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Global markets dip


TOKYO Shares and the euro fell yesterday after Moodys warned it could downgrade top-rated sovereigns including Britain, reminding investors that Europe is still deeply mired in a debt crisis despite Athens steps to avoid a disorderly default.

European shares were expected to remain subdued, with financial spreadbetters expecting Britains FTSE 100, Germanys DAX and Frances CAC-40 to open between minus 0,1 to plus 0,1%.

The Bank of Japan surprised markets by loosening monetary policy further, boosting its asset buying and lending scheme to add more liquidity as it bowed to political pressure for bolder action to beat deflation and support the economy.

MSCIs broadest index of Asia Pacific shares outside Japan shed as much as 0,9%, and last stood down 0,5%. Japans Nikkei, on the other hand, turned positive to rise 0,7% after the BOJs announcement.

The euro was down 0,2% at $1,3166 and the British pound shed as much as 0,6% to $1,5707, after ratings agency Moodys said it may cut the AAA ratings of France, Britain and Austria, while downgrading Italy, Portugal, Spain, Slovakia, Slovenia and Malta.

Asian markets actually followed the news about downgrades in those European countries, as markets realised there is no resolution yet and revived worries over the European problem, said Frances Cheung, senior strategist for Asia ex-Japan at Crdit Agricole CIB in Hong Kong.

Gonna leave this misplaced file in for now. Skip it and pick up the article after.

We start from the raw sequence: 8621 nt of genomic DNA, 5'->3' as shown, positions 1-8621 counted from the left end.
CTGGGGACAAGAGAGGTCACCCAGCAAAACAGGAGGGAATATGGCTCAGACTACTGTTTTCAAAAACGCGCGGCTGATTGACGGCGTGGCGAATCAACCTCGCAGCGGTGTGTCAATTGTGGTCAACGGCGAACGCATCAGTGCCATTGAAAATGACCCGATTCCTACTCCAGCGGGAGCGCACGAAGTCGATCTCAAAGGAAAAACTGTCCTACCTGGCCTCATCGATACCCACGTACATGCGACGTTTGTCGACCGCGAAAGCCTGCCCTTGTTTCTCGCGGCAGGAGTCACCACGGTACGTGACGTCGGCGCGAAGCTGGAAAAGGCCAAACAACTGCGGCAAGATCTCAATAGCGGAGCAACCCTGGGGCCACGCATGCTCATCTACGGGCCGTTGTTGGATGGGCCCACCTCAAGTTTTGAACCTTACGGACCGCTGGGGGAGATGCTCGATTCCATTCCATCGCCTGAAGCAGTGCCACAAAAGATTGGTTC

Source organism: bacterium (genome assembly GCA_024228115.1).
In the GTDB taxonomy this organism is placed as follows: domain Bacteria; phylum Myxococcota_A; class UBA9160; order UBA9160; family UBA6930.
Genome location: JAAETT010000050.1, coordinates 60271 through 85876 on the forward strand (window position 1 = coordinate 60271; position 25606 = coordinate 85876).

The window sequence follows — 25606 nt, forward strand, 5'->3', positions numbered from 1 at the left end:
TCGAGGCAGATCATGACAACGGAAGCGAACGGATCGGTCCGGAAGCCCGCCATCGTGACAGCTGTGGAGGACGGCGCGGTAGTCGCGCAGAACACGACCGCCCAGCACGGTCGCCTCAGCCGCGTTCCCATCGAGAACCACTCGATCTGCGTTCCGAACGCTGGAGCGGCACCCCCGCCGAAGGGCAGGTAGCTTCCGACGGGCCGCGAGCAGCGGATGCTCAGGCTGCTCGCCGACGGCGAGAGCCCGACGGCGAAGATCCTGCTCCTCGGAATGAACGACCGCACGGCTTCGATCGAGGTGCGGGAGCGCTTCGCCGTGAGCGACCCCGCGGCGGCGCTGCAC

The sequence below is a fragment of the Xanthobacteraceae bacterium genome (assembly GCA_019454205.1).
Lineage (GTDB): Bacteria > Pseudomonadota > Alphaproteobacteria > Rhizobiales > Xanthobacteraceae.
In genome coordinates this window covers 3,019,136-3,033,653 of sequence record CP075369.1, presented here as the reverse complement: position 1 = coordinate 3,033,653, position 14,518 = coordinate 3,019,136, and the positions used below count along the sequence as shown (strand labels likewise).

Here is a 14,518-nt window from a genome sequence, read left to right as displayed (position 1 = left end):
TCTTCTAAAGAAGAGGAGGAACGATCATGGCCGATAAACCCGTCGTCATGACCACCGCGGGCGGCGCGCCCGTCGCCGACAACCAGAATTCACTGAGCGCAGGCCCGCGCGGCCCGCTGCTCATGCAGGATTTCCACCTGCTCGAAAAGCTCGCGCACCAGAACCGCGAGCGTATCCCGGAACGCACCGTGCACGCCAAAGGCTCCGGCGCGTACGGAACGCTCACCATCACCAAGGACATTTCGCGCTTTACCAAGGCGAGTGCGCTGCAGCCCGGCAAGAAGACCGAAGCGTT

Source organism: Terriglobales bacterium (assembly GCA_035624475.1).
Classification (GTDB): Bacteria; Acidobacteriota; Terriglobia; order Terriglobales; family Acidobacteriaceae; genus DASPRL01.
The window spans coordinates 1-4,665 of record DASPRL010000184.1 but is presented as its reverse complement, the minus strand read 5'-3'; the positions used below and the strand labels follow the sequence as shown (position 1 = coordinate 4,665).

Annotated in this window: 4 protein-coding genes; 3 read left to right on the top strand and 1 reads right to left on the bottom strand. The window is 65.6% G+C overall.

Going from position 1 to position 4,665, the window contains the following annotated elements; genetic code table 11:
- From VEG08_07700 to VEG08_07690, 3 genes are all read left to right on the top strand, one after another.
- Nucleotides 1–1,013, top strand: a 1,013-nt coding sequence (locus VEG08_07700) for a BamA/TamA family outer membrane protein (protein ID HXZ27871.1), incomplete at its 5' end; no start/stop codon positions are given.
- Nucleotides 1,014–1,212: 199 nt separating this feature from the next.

The negative outlook to the UK, which was previously quite immune because it is not a member of the eurozone, also created a little bit of concern, because it seems it is affected.

The Moodys news weighed on already weak market sentiment as investors worried about Athens ability to pursue harsh reforms in exchange for crucial aid. Relief over parliamentary passage of an austerity bill faded as intensifying violence across the country underscored the tough challenges ahead in Greece.

The bills passage was only one of the three conditions for granting a new 130 billion bailout, a lifeline for Greece to ride out a major bond redemption on March 20.

Europe gave Greece until today, when eurozone finance ministers are expected to meet, to specify how 325 million of the 3,3 billion demanded in budget savings will be achieved and to give a written commitment to implement the terms of the deal.

Provided there are no further setbacks at the EU meeting today, terms of a bond swap deal with private bond holders to ease Greeces debt burden would then be announced.

Market uncertainty remains high, since a number of steps remain to ensure that there is no disorderly default in the near term, Barclays Capital said in a note, adding that Greek parliamentary elections in April would make implementation risks of the austerity measures particularly challenging.

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